Psychological safety in aviation new product development teams: Case study of 737 max airplane

Michael Naor*, Nicole Adler, Gavriel David Pinto, Alon Dumanis

*Corresponding author for this work

Research output: Contribution to journalArticlepeer-review

14 Scopus citations

Abstract

The goal of current study is to discern the antecedents of two airplane accidents involving the Boeing MAX 737. The theory of normal accidents serves as a lens to comprehend the hazard stemming from MAX design with dissonance between two critical systems: engine propulsion and flight control. Cooper’s framework further delineates lack of psychological safety during prototype development from the project’s inception along six dimensions: management/supervision, safety systems, risk, work pressure, competence, and procedures/rules. The analysis indicates dearth of leadership commitment for a safety culture under time pressure and budget constraint. Our results corroborate the paramount importance of the pilot’s extensive simulator training in order to test the interaction between the innovative Maneuvering Characteristics Augmentation System and human behavior response time. Lessons gleaned from the study include three insights. First, the importance of meticulously testing a prototype during the new product development stage and the hazard stemming from improvisation to extend the life of outdated engineering design. Second, the necessity of regulatory authorities, such as the Federal Aviation Administration, undergoing a modernization process by invigorating their ranks with data scientists attuned to 21st century skills in big data analytics. Third, FAA should diminish the delegation of self-certified permits to manufacturers.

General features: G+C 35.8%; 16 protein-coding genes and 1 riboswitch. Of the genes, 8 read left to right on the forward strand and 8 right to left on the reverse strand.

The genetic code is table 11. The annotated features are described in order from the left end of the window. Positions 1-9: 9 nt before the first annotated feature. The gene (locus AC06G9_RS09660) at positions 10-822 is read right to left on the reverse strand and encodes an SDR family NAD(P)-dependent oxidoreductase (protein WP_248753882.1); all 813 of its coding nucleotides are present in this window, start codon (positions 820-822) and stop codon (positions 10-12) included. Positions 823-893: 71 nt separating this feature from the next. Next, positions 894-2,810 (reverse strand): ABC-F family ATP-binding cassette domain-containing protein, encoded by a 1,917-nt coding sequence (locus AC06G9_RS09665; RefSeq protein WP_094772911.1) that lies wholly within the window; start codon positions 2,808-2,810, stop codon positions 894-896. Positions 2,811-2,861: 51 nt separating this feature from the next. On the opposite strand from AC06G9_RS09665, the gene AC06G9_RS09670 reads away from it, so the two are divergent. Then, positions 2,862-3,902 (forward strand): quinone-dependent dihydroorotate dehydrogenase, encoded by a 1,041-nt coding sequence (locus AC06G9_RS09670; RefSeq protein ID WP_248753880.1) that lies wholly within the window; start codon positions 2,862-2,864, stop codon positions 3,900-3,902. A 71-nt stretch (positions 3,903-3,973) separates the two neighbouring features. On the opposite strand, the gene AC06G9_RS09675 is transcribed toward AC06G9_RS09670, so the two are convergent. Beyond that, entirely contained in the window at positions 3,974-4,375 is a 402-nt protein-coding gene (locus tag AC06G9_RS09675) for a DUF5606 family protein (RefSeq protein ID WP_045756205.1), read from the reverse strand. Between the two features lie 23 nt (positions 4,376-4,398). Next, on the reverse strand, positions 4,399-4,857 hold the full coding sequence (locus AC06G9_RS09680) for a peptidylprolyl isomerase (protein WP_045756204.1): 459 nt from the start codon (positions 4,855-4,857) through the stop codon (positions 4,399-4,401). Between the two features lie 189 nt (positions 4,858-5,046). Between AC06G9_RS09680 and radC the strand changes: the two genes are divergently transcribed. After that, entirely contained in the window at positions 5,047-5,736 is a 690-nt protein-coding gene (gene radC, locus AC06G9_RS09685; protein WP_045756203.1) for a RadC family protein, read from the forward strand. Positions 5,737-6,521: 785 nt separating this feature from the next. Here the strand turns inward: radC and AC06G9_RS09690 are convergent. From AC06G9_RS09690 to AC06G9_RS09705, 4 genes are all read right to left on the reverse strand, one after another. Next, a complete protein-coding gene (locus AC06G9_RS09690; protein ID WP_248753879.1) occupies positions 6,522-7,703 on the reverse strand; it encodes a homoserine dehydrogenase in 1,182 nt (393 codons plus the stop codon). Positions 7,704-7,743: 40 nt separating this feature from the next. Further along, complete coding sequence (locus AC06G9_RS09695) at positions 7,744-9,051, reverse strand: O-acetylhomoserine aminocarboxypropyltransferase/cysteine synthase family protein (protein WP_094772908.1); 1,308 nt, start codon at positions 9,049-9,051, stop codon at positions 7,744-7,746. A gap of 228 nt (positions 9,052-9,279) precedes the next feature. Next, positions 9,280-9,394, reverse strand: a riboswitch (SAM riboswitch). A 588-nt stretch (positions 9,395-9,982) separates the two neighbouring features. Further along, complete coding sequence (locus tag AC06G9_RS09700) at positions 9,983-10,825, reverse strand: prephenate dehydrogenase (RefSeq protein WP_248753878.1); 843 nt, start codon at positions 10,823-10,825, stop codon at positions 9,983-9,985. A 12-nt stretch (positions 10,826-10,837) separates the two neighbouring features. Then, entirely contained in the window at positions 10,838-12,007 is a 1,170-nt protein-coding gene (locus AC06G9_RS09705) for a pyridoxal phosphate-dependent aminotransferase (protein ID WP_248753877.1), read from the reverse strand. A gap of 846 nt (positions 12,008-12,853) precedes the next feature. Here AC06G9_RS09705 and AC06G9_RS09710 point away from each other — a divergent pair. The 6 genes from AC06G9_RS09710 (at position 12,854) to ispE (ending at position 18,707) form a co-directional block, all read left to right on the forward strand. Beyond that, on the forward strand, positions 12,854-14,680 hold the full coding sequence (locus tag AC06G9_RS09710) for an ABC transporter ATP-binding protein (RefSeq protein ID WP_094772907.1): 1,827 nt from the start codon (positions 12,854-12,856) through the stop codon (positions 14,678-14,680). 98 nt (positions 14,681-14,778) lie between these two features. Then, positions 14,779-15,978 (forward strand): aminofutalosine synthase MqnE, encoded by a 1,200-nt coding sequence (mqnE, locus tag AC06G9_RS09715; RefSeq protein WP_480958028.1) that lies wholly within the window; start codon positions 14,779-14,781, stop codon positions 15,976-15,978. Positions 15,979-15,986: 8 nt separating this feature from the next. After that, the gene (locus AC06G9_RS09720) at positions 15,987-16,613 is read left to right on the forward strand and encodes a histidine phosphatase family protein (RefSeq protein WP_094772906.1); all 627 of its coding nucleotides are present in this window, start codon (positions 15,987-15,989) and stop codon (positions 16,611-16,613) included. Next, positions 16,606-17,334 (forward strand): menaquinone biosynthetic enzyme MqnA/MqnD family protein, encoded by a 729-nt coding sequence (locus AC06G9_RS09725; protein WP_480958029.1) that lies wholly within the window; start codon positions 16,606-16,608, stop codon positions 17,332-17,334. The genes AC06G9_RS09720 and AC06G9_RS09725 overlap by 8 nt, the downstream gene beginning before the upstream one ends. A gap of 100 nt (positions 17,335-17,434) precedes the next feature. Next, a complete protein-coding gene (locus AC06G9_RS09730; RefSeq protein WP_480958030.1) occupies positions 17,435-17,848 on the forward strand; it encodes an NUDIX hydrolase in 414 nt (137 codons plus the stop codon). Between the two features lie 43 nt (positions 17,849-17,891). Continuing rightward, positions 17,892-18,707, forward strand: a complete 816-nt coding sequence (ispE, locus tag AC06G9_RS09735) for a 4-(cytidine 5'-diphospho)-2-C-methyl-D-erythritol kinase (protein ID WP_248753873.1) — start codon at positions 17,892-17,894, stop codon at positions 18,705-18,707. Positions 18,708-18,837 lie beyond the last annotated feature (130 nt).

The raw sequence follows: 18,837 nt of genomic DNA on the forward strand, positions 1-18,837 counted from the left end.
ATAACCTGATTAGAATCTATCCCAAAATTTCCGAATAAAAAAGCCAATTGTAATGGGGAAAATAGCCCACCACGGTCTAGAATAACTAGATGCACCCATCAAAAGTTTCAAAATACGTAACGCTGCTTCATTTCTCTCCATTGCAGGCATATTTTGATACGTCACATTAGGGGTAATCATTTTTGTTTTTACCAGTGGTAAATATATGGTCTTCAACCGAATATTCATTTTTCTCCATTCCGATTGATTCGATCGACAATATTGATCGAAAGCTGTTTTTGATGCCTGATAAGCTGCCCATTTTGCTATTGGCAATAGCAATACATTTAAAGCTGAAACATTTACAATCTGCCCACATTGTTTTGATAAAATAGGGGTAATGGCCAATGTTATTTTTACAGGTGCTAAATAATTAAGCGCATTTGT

Original languageAmerican English
Article number8994
Pages (from-to)1-15
Number of pages15
JournalSustainability (Switzerland)
Volume12
Issue number21
DOIs
StatePublished - 1 Nov 2020

Bibliographical note

Publisher Copyright:
© 2020 by the authors. Licensee MDPI, Basel, Switzerland.

Keywords

  • Artificial intelligence
  • Aviation safety
  • Cooper’s culture framework
  • Organizational culture
  • Psychological safety

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